People with multiple sclerosis may find that smoked cannabis provides relief from muscle tightness -- spasticity -- and pain, although the benefits come with adverse cognitive effects, according to a new study published in CMAJ (Canadian Medical Association Journal).
Many patients with multiple sclerosis suffer from spasticity, an uncomfortable and disabling condition in which the muscles become tight and difficult to control. While there are drugs to relieve spasticity, they can have adverse effects and do not always sufficiently improve the condition in some patients.
Researchers from the University of California, San Diego School of Medicine, conducted a randomized, double-blinded controlled trial with 30 participants to understand whether smoked cannabis can have an effect on muscle spasticity in people whose spasticity does not respond well to existing treatment. The average age of participants was 50 years, and 63% were female. More than half of the participants needed walking aids, and 20% used wheelchairs.
Most trials have focused on the effect of oral cannabis rather than smoked cannabis.
Rather than rely on self-reporting by patients regarding their muscle spasticity -- a subjective measure -- health professionals rated the spasticity of each participant's joints on the modified Ashworth scale, a common objective tool to evaluate intensity of muscle tone. The researchers found that participants in the smoked cannabis group experienced an almost one-third decrease on the Ashworth scale -- 2.74 points -- from a baseline score of 9.3, meaning spasticity improved, compared with the placebo group. As well, pain scores decreased by about 50%.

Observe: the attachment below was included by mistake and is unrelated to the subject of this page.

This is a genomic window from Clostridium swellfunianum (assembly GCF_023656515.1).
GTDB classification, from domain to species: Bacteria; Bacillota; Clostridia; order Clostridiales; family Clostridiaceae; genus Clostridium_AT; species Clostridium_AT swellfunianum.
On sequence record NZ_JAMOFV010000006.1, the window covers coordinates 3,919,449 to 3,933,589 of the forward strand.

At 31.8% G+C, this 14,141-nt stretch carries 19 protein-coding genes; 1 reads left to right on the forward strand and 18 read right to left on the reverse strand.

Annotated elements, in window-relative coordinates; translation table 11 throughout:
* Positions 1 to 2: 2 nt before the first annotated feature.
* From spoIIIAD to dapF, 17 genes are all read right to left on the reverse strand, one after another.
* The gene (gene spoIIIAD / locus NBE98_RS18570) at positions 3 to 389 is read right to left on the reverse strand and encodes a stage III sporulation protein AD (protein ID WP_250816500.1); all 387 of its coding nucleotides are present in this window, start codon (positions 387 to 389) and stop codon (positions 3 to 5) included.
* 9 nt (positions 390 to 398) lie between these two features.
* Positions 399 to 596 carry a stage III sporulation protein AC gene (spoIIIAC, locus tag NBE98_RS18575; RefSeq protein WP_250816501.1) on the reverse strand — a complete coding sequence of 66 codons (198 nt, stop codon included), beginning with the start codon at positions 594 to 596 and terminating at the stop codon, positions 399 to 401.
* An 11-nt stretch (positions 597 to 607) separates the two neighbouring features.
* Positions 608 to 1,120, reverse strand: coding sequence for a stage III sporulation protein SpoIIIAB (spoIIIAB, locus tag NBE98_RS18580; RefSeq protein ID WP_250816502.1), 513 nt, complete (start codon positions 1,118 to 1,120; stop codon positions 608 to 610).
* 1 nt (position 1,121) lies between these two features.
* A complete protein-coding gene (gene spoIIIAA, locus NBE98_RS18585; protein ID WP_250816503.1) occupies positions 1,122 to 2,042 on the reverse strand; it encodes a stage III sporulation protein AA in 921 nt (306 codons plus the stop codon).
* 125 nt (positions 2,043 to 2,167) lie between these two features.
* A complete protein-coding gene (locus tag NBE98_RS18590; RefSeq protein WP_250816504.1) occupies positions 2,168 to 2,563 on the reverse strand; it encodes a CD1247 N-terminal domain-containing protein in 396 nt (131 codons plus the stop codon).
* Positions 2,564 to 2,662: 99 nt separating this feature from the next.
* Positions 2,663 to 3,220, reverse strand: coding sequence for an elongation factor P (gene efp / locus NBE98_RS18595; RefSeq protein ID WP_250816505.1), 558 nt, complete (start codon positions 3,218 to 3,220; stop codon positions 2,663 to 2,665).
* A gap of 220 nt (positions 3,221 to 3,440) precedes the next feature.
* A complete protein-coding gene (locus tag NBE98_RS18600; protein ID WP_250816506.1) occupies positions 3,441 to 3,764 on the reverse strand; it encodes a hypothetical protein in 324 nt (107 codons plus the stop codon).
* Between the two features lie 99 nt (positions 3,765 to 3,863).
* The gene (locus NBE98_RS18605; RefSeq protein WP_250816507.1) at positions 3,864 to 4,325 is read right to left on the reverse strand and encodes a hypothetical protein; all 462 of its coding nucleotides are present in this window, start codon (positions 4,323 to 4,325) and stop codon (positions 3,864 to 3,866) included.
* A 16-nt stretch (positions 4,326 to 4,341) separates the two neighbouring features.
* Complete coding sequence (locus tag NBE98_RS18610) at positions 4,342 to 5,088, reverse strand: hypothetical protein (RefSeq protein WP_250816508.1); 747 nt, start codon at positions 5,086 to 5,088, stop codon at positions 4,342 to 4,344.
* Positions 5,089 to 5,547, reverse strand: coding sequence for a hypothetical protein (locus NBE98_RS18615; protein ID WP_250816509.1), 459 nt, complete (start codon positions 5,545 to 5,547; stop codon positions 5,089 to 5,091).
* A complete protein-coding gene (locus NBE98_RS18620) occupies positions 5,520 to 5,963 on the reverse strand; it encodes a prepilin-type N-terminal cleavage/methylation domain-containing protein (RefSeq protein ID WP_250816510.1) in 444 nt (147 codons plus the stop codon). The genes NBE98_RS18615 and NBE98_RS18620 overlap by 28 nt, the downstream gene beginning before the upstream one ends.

"We saw a beneficial effect of smoked cannabis on treatment-resistant spasticity and pain associated with multiple sclerosis among our participants," writes Dr. Jody Corey-Bloom, Department of Neuroscience, University of California, San Diego, California, with coauthors. "Although generally well-tolerated by our participants, smoking cannabis was accompanied by acute cognitive effects."
Cognitive function was negatively affected in the smoked cannabis group but not with placebo, as measured by the ability to perform an addition test requiring focused attention. These effects were short term.
"Using an objective measure, we saw a beneficial effect of inhaled cannabis on spasticity among patients receiving insufficient relief from traditional treatments," conclude the authors. "Although generally well-tolerated, smoking cannabis had acute cognitive effects. Larger, long-term studies are needed to confirm our findings and determine whether lower doses can result in beneficial effects with less cognitive impact."